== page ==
Monday, September 19, 2022

Tefillah can be tough

I listened to Episode 30: Not a "T'fillah Person" of The Light Lab, in which Jewish educator (Masters in Jewish Education from the Jewish Theological Seminary) and singer/songwriter Eliana Light interviewed Maharat Rori Picker Neiss and Rabbi Shai Held.  I could write pages about how Jewish liturgy and I get along, and, in point of fact, I’ve already done that, but I’ll hold the link to one of the “prayer posts” on my blog until the end of this post and give you the short version.

One of the topics discussed was the length of services.  I have, basically, two problems with that. 

Problem number one is that, as someone who didn’t get a good Jewish education as a child, I don’t read Hebrew particularly quickly, and, therefore, I have only two choices—either I can read every word, or I can keep up with the minyan. In recent years, as a member of a synagogue so small that we don’t always get a minyan, I have found that my priorities have shifted from trying to say every word to trying to “be there” in the prayer-book whenever I have an opportunity to say prayers that can’t be said without a minyan.  If that means that I skip huge swaths of prayer (even entire pages), so be it.  I just try to say Amen to all of the b’rachot (blessings) in the Sh’ma section and try to say all three paragraphs of the Sh’ma, plus the entire Amidah prayer.  Anything else is gravy.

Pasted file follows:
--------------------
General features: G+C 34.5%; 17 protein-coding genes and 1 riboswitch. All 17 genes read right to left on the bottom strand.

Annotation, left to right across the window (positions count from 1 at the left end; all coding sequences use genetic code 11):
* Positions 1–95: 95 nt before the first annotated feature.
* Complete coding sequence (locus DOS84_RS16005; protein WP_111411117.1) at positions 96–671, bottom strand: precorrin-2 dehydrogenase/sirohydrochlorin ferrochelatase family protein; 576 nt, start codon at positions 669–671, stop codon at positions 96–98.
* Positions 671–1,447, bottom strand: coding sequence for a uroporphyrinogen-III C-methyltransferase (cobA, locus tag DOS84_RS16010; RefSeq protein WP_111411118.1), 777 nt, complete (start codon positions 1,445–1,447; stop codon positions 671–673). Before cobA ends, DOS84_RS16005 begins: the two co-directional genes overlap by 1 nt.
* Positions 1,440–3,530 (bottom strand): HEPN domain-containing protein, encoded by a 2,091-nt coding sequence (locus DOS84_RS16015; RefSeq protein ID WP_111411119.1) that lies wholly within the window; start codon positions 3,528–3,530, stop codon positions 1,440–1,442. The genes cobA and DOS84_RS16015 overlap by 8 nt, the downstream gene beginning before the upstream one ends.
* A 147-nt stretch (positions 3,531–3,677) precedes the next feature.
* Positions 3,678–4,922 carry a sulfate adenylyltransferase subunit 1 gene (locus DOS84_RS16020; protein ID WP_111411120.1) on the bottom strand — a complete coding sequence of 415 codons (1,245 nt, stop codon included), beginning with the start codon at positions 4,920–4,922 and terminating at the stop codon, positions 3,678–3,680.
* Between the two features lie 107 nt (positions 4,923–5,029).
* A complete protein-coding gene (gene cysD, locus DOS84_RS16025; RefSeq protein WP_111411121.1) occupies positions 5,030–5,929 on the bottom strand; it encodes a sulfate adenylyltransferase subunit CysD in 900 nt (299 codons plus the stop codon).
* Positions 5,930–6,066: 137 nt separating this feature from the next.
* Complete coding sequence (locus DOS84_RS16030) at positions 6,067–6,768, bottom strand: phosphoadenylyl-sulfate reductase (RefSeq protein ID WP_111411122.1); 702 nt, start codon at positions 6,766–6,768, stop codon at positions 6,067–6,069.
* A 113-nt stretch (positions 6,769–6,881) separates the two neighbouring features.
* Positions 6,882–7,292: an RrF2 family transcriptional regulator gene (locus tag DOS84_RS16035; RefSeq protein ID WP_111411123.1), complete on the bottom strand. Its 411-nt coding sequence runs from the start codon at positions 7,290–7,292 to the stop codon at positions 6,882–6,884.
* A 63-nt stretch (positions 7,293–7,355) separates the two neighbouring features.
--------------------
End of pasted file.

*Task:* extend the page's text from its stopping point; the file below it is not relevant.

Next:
Problem number two is the good old keva (rough translation:  structure) vs. kavannah (rough translation:  intent, focus) conflict.  As someone with limited comprehension and limited speed-reading ability in Hebrew, I find it quite impossible to focus on the meaning of the prayers when there are so many of them to say. 

Another prayer challenge of mine is that my synagogue is not only small, it’s also a little short on ruach (spirit, enthusiasm.)  Rabbi Held spoke about how praying with good music (preferably music that’s easy to sing) can make prayer more meaningful.  We have a relatively non-participatory congregation—most of my co-congregants sing barely loudly enough to be audible.  As a former synagogue choir member in a previous synagogue, I really miss being surrounded in prayer by enthusiastic singers. 

As promised, here’s a link to one of my “prayer posts,” “Learning, the hard way, or learning from the inside out: An am haaretz teaches herself to daven.”

Here’s a link to a shorter version, “Learning from the inside out.”


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